“My heart is stirred by a noble theme as I recite my verses for the king; my tongue is the pen of a skillful writer. You are the most excellent of men and your lips have been anointed with grace, since God has blessed you forever. Gird your sword on your side, you mighty one; clothe yourself with splendor and majesty. In your majesty ride forth victoriously in the cause of truth, humility and justice; let your right hand achieve awesome deeds (Psalm 45:1-4).”
It’s not exactly news that Hollywood movies and TV dramas and sitcoms seem to glorify the profane. The nature of these media is contantly debated.
Novels and biographies also seem to glorify the seedy aspects of the human race as well. It is perhaps because I read a novel the night before whose protagonist is a less than stellar man that I woke up thinking about why the characters in our electronic and paper-based productions are so popular.
I came to the conclusion that it is because the people in our movies, TV shows and books are interesting. This led me to ask,”Why can’t righteousness be interesting?”
Being holy and good conjures up images of boring churches, tedious activities and mundane people. Who wants to be bored? Life is hard enough.
Oh, occasionally our press glorifies the godly among us. Mother Teresa was praised for her work among the poorest of the poor in India, and rightfully so. Yet, when this saint died on the same day as Princess Diana, the glamourous, yet troubled, royal personage of England, guess where all the attention went?
Even this week there was a TV program in which Diana’s secret tapes were aired. They were full of self loathing, adultery and dysfunction.
I haven’t seen much on Mother Teresa since her death. I guess her life of hard work, suffering and self sacrifice just isn’t something we want to dwell on.
The formula that works in novels and stories is a crisis that builds and gets progressively intense. The storyline is exciting and the characters involved are at risk.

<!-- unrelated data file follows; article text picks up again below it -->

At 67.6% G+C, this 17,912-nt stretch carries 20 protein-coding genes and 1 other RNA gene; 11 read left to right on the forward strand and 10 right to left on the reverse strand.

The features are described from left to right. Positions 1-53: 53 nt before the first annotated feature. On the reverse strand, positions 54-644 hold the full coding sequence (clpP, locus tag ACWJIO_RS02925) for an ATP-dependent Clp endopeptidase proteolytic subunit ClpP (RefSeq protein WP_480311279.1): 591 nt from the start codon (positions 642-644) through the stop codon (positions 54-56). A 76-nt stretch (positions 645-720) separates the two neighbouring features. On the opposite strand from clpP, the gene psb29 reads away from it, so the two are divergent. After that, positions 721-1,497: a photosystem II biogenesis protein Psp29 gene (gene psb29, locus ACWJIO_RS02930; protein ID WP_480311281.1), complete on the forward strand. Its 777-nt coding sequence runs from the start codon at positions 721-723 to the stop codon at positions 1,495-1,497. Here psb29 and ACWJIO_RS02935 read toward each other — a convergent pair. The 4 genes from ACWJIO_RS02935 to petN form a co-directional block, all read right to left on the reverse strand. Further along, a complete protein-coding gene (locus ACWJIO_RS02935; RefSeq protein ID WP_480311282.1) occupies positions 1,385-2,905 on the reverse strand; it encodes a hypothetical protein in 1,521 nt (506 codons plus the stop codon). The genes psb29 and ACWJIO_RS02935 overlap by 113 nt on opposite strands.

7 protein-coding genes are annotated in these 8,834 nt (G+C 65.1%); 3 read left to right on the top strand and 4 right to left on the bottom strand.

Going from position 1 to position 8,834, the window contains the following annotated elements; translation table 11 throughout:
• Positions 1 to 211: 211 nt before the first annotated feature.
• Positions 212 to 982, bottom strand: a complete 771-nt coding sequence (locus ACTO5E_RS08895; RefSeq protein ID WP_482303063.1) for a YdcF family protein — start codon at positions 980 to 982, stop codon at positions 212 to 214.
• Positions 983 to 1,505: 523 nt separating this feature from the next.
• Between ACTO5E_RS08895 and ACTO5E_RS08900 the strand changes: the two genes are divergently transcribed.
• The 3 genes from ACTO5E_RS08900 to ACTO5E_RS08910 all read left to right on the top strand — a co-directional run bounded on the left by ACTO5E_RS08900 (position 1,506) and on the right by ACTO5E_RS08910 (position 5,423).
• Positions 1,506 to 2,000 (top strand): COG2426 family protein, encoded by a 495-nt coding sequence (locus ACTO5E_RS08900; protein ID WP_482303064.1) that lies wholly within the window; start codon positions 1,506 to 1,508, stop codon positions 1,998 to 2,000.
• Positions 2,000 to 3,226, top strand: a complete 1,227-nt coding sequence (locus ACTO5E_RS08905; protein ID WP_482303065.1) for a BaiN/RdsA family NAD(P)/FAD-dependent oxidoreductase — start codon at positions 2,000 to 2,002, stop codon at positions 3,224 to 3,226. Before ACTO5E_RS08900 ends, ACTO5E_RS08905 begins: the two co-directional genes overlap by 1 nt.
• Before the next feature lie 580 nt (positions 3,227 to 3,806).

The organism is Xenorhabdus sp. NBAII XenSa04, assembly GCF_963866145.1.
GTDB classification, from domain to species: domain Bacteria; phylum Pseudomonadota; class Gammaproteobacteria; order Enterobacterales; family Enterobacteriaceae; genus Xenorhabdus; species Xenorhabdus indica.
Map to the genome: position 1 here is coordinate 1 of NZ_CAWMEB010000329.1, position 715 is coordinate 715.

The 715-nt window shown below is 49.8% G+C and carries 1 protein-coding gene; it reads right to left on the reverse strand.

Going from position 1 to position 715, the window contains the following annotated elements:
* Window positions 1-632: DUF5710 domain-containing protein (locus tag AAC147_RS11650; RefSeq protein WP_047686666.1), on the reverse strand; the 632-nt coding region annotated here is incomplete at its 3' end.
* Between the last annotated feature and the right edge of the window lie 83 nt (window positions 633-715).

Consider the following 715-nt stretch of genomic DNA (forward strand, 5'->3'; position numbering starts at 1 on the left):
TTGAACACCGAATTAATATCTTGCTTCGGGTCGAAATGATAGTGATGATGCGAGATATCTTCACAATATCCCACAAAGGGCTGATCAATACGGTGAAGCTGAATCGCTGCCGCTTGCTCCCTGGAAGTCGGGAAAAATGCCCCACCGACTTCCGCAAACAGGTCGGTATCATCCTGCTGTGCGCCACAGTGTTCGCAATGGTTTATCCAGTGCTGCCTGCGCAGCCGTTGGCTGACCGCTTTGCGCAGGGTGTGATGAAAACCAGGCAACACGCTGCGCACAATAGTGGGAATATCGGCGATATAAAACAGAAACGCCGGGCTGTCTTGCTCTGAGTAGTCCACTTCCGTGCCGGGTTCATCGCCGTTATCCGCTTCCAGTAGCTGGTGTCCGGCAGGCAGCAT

Much of the risk in our current day cultural realia is caused by the destructive actions of struggling people. This is what draws our interest.
The majority of us, as Henry Thoreau said, “lead lives of quiet desperation.” More than likely, these days, we are desperately bored.
This is one of the factors cited as the cause of recent violence across the globe by young people. Some say their riots and destructive actions aren’t the result of political disenfranchisement or poverty. These kids just have too much time on their hands and need to stir up some excitement.
What makes immoral behavior and violence thrilling? I believe that what appeals to us about wretched TV doctors, illicit and stupid fathers, sensual vampires and bloody crime scenes is their extreme natures.
Even our sports exhibit extremity. We want far out danger and we want excessive risk when we either participate in them or watch them. Folks are even willing to give up their lives to get the thrill.
Is it possible to go to extremes of goodness? How about engaging in a high degree of holiness and out-of-this world kindness and compassion?